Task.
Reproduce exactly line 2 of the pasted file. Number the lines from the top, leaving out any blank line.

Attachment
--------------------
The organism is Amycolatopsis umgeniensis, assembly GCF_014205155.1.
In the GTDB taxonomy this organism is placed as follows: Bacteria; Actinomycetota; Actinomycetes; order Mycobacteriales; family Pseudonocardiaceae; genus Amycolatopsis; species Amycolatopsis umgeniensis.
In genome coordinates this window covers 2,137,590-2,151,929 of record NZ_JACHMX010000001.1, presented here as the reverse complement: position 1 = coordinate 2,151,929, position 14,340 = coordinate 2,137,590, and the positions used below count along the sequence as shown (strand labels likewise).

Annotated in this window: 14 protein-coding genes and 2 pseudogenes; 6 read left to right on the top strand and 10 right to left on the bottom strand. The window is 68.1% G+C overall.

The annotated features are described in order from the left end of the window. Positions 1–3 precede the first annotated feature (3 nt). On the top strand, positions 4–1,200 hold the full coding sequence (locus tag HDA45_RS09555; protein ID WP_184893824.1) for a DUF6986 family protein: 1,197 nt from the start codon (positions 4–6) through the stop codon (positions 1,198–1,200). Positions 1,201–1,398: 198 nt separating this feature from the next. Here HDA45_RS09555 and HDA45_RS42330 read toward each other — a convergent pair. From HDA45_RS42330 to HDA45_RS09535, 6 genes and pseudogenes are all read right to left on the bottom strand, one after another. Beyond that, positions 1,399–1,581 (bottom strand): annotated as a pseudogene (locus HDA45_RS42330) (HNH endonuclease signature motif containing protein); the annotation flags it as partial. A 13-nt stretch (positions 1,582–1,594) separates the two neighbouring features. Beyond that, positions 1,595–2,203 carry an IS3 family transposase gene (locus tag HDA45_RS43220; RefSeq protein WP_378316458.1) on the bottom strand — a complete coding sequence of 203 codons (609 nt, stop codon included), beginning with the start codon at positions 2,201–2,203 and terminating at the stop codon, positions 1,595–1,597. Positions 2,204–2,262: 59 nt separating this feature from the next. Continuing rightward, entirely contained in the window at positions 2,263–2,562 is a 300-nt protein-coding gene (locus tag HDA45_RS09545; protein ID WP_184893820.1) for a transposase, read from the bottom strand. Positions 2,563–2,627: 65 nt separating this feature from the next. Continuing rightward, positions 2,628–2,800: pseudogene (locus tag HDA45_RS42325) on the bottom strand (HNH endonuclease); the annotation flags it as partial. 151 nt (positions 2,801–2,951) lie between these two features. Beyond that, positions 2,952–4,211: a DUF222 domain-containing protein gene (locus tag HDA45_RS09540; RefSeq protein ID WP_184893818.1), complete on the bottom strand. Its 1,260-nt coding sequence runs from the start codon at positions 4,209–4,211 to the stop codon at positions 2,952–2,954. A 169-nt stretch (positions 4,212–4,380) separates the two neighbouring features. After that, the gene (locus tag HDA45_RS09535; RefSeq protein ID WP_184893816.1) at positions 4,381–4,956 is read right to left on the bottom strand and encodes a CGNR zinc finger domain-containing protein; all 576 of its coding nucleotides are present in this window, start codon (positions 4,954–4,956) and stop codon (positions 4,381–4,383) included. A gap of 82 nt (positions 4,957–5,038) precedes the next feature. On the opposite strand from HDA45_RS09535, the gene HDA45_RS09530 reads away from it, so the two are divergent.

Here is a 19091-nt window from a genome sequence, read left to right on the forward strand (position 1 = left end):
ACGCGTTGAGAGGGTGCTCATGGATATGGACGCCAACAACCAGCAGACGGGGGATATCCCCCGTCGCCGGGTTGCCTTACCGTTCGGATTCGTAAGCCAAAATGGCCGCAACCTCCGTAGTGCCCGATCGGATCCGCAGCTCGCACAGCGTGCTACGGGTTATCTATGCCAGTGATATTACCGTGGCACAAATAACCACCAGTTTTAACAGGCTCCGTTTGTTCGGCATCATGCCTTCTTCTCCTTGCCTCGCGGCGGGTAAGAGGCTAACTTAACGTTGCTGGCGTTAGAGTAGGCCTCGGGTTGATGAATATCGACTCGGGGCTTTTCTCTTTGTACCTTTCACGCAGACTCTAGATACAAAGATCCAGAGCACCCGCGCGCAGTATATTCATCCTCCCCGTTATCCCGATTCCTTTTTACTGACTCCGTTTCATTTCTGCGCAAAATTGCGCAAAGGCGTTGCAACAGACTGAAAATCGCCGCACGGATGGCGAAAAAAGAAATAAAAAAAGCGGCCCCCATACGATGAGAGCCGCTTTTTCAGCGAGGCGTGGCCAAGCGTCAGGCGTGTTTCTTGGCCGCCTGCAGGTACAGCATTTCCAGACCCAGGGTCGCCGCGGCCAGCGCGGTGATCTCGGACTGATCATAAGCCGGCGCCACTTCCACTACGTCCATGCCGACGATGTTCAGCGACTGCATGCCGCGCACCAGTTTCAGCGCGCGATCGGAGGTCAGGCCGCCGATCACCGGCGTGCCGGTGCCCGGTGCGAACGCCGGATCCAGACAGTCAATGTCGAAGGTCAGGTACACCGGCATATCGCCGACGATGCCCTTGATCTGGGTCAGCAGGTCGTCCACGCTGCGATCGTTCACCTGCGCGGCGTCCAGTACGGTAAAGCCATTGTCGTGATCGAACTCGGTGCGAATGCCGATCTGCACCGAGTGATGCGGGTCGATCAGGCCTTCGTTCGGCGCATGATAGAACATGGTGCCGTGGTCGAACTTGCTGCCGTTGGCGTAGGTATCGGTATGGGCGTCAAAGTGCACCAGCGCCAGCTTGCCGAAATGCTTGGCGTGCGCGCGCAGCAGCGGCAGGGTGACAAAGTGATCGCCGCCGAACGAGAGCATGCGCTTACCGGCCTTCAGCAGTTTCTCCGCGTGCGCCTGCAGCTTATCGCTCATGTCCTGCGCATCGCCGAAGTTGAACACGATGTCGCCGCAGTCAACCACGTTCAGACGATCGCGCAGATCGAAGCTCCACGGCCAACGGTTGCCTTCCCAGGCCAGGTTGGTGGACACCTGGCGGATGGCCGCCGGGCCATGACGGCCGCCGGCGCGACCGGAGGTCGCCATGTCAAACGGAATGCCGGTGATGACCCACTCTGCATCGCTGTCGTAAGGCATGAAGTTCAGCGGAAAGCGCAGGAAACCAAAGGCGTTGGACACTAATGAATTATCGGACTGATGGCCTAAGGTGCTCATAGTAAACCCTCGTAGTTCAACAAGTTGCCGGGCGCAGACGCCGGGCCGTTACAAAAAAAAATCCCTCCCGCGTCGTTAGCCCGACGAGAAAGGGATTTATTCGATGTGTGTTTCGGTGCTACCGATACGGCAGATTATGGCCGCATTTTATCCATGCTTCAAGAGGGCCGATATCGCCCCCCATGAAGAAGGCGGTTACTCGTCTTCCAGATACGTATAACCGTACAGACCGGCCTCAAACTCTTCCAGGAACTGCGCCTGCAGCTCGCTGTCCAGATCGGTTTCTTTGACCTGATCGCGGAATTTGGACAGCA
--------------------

In the GTDB taxonomy this organism is placed as follows: Bacteria; Actinomycetota; Actinomycetes; order Mycobacteriales; family Pseudonocardiaceae; genus Amycolatopsis; species Amycolatopsis umgeniensis.